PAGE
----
Atoll-Dependent Zonation in Benthic Communities on Remote Reefs

Sannassy Pilly, S., Richardson, L.E., Turner, J.T., Roche, R.C. (2022). Atoll-dependent zonation in benthic communities on remote reefs. Marine Environmental Research.


The distribution and organisation of benthic organisms on tropical reefs are typically heterogenous yet display distinct zonation patterns across depth gradients. However, there are few datasets which inform our understanding of how depth zonation in benthic community composition varies spatially among and within different reef systems. Here, we assess the depth zonation in benthic forereef slope communities in the Central Indian Ocean, prior to the back-to-back bleaching events in 2014–2017. We compare benthic communities between shallow (5–10 m) and deep (20–25 m) sites, at two spatial scales: among and within 4 atolls. Our analyses showed the variation in both major functional groups and hard coral assemblages between depth varied among atolls, and within-atoll comparisons revealed distinct differences between shallow and deep forereef slope communities. Indicator taxa analyses characterising the hard coral community between depths revealed a higher number of coral genera characteristic of the deep forereef slopes (10) than the shallow forereef slopes (6). Only two coral genera consistently associated with both depths across all atolls, and these were Acropora and Porites. Our results reveal spatial variation in depth zonation of benthic communities, potentially driven by biophysical processes varying across depths and atolls, and provide a baseline to understand and measure the impacts of future global climate change on benthic communities across depths.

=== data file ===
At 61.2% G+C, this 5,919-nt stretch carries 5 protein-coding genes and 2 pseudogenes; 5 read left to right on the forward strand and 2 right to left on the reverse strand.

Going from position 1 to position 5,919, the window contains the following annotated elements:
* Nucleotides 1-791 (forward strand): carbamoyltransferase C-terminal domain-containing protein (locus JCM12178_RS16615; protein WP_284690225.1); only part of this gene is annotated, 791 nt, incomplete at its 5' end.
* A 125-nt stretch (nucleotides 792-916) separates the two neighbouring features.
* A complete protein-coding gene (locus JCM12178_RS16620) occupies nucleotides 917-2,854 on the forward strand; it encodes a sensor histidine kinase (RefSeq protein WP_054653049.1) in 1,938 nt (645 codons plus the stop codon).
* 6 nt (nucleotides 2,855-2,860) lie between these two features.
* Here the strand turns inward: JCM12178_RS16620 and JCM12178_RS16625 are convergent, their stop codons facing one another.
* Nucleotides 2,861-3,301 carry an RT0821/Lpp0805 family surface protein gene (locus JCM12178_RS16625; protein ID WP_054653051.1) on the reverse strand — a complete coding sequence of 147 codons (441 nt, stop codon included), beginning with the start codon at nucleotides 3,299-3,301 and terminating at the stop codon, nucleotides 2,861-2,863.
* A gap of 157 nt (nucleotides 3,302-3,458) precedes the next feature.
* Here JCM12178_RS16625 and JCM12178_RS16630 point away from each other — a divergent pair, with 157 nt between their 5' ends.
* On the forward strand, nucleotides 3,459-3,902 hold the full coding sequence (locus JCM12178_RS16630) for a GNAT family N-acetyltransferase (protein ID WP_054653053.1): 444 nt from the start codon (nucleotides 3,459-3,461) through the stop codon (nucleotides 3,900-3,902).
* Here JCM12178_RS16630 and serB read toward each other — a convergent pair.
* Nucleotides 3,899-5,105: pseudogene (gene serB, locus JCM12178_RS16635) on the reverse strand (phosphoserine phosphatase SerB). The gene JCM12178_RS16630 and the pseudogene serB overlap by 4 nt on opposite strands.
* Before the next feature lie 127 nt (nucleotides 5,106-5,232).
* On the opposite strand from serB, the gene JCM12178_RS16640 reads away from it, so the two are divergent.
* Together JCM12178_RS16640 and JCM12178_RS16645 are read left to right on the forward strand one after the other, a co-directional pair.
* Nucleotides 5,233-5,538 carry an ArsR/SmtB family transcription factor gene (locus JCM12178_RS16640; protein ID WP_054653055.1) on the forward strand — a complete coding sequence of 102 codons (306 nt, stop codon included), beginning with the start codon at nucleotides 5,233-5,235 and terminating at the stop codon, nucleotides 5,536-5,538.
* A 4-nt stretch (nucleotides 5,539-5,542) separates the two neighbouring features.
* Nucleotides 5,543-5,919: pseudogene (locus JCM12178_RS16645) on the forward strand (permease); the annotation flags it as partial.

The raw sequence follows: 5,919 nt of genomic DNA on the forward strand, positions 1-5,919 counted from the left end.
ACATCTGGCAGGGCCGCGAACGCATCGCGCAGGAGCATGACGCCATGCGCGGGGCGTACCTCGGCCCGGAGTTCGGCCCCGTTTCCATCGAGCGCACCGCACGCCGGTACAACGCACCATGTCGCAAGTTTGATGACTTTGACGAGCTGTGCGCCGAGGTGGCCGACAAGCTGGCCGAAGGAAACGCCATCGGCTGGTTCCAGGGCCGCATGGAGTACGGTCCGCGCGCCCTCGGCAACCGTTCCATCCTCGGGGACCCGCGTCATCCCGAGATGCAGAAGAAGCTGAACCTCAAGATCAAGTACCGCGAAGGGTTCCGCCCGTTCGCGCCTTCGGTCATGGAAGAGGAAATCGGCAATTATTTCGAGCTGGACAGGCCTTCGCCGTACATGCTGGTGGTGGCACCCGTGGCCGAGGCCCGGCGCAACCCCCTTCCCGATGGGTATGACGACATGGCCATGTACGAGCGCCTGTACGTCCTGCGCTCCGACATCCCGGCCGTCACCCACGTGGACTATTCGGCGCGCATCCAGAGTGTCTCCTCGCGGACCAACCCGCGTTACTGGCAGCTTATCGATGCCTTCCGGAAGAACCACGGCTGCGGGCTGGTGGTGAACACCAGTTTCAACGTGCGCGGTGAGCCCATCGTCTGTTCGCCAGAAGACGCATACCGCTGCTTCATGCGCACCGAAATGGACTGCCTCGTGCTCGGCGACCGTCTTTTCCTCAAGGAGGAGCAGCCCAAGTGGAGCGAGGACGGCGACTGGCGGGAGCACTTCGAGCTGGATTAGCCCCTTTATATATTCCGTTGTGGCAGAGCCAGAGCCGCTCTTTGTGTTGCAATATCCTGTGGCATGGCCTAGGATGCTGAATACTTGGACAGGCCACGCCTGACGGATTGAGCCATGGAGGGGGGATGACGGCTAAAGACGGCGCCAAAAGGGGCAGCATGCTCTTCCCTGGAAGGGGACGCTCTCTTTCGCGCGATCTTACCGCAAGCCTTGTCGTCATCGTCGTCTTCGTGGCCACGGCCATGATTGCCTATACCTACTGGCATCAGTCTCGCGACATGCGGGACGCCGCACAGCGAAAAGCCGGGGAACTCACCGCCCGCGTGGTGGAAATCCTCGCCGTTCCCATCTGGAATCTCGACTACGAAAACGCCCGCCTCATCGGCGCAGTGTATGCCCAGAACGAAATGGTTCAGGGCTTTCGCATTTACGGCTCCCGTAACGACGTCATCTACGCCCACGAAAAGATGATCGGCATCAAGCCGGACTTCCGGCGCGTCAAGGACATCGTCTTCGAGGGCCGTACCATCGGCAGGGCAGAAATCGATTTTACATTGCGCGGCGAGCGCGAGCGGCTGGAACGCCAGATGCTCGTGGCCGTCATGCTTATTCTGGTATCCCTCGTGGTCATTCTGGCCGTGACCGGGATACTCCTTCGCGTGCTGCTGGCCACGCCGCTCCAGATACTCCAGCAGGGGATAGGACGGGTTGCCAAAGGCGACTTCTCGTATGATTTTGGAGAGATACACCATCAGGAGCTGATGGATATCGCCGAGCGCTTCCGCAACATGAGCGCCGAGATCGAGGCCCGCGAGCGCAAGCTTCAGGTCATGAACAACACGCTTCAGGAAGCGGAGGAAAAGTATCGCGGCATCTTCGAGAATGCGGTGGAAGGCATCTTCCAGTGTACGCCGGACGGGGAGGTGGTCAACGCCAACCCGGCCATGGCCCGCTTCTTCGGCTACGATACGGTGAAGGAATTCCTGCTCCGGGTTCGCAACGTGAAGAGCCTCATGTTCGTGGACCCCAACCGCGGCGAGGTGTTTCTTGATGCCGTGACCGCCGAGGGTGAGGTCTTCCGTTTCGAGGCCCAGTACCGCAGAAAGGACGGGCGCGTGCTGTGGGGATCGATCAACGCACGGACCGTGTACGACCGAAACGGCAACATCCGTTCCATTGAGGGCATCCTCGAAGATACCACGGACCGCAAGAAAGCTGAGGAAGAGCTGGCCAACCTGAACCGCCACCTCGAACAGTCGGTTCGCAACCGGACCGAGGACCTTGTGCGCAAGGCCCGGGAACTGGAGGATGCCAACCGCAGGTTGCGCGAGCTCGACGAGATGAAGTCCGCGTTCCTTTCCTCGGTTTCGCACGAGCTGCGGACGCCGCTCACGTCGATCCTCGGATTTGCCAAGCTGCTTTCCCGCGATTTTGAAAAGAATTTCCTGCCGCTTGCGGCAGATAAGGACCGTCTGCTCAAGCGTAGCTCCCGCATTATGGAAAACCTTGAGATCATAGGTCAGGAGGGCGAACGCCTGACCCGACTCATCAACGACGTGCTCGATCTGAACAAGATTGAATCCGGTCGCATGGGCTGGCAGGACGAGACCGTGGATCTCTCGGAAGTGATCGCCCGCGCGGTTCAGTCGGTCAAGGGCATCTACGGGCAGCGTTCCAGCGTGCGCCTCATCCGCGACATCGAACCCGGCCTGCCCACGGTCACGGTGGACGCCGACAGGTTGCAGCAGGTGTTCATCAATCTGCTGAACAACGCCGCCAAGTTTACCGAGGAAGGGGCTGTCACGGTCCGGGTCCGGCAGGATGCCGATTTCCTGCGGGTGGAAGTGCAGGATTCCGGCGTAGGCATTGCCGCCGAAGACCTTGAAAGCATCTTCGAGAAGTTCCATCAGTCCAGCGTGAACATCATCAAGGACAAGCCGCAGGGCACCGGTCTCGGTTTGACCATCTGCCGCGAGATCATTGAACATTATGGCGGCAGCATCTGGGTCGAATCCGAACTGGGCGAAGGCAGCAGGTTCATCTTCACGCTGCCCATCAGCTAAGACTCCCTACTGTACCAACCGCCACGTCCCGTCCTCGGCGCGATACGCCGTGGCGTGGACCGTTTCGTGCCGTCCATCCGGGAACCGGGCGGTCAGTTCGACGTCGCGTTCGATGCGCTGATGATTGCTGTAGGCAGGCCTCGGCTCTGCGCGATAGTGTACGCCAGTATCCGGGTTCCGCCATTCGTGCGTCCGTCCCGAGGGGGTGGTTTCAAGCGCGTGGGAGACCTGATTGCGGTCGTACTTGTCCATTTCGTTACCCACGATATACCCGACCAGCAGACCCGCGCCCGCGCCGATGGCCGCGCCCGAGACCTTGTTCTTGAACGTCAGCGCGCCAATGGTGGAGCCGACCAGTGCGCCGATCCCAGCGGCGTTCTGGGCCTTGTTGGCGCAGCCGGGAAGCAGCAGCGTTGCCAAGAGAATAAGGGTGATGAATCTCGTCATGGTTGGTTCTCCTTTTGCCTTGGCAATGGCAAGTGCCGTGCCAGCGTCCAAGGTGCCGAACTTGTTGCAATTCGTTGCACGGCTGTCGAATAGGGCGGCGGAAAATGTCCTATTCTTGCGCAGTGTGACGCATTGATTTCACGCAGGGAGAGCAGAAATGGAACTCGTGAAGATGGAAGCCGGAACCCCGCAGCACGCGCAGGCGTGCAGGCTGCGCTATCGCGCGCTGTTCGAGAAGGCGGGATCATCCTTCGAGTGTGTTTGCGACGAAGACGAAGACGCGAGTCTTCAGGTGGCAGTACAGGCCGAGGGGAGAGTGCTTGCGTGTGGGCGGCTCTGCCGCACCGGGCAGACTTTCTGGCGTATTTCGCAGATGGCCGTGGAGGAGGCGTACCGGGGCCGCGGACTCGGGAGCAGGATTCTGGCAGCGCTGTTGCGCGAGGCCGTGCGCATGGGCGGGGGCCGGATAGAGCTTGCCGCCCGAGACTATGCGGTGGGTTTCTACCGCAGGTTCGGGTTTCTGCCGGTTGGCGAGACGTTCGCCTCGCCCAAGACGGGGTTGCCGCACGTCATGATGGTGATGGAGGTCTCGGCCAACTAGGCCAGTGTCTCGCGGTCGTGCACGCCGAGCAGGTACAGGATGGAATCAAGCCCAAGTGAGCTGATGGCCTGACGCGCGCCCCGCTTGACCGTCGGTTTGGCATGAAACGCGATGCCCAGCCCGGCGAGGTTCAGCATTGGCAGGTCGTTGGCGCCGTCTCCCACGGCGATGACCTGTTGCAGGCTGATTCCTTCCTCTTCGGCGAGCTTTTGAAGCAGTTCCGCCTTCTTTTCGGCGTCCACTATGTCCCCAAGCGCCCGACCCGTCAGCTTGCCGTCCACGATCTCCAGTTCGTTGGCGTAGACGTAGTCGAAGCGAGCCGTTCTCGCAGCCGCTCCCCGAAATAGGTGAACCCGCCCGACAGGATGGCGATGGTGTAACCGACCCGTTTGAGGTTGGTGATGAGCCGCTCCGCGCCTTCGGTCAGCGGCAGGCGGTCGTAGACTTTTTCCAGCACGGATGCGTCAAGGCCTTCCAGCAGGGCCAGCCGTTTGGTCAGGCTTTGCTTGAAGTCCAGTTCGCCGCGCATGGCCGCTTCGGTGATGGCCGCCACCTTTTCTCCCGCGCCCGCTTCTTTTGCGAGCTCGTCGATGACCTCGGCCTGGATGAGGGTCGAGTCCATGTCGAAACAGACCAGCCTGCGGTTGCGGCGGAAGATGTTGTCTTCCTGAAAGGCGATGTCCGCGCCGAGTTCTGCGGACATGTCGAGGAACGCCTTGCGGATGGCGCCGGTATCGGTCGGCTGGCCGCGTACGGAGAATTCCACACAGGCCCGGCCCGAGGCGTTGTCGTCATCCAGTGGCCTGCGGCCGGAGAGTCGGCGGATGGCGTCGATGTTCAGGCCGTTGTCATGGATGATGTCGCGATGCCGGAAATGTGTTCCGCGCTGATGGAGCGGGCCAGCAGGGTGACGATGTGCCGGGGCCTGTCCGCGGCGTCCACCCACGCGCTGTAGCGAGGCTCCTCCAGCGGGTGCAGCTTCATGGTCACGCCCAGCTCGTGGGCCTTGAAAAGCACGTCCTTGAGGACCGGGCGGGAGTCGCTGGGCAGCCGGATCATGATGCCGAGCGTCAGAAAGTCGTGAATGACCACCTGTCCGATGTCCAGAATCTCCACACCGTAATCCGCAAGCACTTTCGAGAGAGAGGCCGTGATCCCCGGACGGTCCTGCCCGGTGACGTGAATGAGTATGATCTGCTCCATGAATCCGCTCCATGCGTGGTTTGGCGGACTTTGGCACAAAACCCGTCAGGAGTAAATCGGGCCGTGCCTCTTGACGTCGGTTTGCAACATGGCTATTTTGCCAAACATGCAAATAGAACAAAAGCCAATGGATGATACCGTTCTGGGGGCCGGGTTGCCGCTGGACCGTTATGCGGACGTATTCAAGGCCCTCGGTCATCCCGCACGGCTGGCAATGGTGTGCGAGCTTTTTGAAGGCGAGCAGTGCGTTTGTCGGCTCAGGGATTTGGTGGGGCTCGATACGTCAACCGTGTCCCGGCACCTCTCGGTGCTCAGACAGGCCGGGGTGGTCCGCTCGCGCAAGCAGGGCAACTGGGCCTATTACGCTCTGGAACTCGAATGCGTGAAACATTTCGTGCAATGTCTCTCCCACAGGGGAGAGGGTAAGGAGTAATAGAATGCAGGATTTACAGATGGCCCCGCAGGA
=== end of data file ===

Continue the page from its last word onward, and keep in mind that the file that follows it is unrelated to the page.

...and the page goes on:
DOI: 10.1016/j.marenvres.2021.105520